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February 21, 2007



They will probably say that if beefed up enforcement is dealing with the problem the fence is not necessary.

Abu Al-Poopypants

The Breck Girlâ„¢ will probably come out and say that the fence is the greatest threat to border security.


Reminds me of their penchant for being repeatedly astonished that prison populations are growing as crime stats go down.


I believe the meme of choice will be, "Let's do more with less."

Dems will still tell us (and the Times will agree) that the fence should be defunded

Not to rain on the parade here Tom, but wouldn't the fence need to be funded in the first place before those nasty dems could defund it?

The Republicans probably should have considered that. And they probably would have, if they intended to offer anything more than lip service to the idea of the fence.

But then, they didn't.

Gary Maxwell


KC Johnson get some well deserved pub:

http://www.chicagosportsreview.com/inprint/contentview.asp?c=190716> Interview with Prof Johnson


KC is a real hero.

Charlie (Colorado)



Actually they already did, just last Sunday, in a big editorial:

"What little the last Congress did about immigration was focused on appeasing hard-line conservatives by appearing to seal the border. President Bush's new budget continues that approach, seeking 3,000 more Border Patrol officers and another $1 billion for a 700-mile fence, adding to the billions spent to militarize the border since the 1990s. That still isn't enough to build the fence and it hasn't controlled the illegal flow; you need more visas and better workplace enforcement to do that."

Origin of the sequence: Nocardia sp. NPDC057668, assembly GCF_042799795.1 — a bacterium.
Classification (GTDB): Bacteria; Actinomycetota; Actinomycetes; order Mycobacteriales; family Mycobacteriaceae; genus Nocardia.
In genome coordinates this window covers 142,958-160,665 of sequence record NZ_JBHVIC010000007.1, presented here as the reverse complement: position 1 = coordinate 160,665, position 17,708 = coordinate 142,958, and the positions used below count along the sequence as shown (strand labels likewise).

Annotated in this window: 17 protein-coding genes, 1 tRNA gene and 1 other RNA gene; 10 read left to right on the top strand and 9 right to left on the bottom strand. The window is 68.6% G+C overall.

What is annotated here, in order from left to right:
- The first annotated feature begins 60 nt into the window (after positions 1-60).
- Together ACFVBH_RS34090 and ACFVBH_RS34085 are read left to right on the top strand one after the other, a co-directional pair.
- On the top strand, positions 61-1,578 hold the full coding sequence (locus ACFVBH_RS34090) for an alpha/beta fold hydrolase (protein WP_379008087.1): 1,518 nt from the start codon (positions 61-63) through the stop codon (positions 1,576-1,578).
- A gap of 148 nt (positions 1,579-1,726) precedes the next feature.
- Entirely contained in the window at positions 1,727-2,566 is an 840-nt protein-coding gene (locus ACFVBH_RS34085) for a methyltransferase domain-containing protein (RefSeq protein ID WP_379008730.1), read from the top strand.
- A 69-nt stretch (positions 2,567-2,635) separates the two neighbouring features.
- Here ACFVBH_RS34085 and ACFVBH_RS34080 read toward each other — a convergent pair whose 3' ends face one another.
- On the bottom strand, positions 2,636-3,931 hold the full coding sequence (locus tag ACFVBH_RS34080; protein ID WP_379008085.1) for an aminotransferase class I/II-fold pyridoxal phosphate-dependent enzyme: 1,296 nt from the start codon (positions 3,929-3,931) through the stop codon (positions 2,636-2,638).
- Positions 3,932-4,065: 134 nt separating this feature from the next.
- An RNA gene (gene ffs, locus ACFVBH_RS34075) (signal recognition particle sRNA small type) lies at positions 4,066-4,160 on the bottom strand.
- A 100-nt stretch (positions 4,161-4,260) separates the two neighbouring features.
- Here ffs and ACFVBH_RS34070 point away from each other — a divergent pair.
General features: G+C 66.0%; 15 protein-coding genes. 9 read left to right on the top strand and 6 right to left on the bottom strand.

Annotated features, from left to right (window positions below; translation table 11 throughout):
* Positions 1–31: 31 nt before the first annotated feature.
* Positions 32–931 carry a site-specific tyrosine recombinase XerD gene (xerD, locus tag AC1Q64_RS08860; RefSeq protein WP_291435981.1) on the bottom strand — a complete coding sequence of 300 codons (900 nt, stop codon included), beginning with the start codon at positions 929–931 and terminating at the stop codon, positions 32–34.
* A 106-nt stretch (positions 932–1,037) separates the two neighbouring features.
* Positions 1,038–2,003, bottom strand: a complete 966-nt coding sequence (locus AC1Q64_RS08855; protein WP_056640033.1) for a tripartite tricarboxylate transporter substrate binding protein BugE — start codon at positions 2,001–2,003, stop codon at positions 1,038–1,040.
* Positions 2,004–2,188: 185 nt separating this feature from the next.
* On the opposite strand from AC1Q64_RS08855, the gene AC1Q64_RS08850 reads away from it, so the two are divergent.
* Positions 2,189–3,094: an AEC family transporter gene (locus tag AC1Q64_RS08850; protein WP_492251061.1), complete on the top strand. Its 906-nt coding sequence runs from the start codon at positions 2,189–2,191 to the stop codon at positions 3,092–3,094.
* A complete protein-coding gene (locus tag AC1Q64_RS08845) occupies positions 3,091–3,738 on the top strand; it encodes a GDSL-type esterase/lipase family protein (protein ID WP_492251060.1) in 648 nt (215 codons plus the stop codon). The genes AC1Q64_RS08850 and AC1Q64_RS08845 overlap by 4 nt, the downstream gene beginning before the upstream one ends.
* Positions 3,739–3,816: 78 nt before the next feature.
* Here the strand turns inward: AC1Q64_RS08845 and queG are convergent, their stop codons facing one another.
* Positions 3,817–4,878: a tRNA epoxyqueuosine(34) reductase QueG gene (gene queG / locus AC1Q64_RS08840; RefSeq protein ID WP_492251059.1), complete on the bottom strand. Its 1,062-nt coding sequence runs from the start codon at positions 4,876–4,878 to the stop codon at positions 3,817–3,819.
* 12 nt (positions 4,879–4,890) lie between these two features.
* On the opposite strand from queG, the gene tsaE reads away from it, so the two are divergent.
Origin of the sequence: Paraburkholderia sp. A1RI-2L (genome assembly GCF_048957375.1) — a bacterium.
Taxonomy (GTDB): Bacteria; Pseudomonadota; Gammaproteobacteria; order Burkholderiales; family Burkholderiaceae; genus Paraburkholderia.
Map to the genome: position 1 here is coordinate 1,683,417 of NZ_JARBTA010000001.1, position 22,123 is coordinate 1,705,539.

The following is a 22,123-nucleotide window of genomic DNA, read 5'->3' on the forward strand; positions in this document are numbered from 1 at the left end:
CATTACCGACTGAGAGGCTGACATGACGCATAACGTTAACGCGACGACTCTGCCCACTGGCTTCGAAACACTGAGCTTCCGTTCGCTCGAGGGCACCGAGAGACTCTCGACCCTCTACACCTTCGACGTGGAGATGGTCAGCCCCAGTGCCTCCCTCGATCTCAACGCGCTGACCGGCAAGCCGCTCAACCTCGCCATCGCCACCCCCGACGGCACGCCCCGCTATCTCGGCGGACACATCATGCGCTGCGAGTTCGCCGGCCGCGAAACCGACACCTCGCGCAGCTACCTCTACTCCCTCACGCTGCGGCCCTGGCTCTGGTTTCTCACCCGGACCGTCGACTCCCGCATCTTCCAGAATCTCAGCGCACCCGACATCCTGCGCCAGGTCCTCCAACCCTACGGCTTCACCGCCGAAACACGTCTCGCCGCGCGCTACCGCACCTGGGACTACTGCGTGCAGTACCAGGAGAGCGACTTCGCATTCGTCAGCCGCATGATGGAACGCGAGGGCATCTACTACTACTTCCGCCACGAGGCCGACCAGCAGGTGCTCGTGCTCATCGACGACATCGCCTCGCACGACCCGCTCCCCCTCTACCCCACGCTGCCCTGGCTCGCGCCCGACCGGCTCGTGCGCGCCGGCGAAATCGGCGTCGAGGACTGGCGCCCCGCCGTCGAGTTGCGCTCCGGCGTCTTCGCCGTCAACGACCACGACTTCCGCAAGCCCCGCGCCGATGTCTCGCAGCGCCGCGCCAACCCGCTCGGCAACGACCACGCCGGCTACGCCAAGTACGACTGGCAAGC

When are we going to get a KC Johnson type on the jailed border guards story.


and more


Two Border Patrol agents who testified against two co-workers convicted of shooting a drug smuggler will be fired for changing their stories about events surrounding the shooting, according to documents obtained by the Daily Bulletin.

Sources inside the Border Patrol also say Oscar Juarez, a third agent who testified against Border Patrol agents Ignacio Ramos and Jose Alonso Compean, resigned from the agency last month shortly before he was to be fired.

All three agents gave sworn testimony against Ramos and Compean for the U.S. Attorney's Office, which successfully prosecuted the shooting case in March. The agents were given immunity in exchange for their testimony despite changing their accounts of the incident several


The illegals who testified against them were given lots of benies by the prosecutors. I haven't followed it much but Patterico is going thru the trial transcripts and you might check it out.

richard mcenroe

Enforcing the law secures the borders.

Engaging terrorists and their enablers overseas results in no domestic attacks.

Giving suspects immunity lets them lie.

Honesty, you people are so un-nuanced...


richard mcenroe, you is so much smarter than everyone else. Why aren't you the governor of Mexico or someplace far from the U.S.?


I have another good idea, if I say so myself. We have two problems of a need for cheap labour and too many prisoners. I say, put prisons out in the fields and near chicken factories etc and allow prisoners to work, voluntarily, for a minumum wage at these places, to be collected and paid when they leave the prison. We will solve all problems at once this way.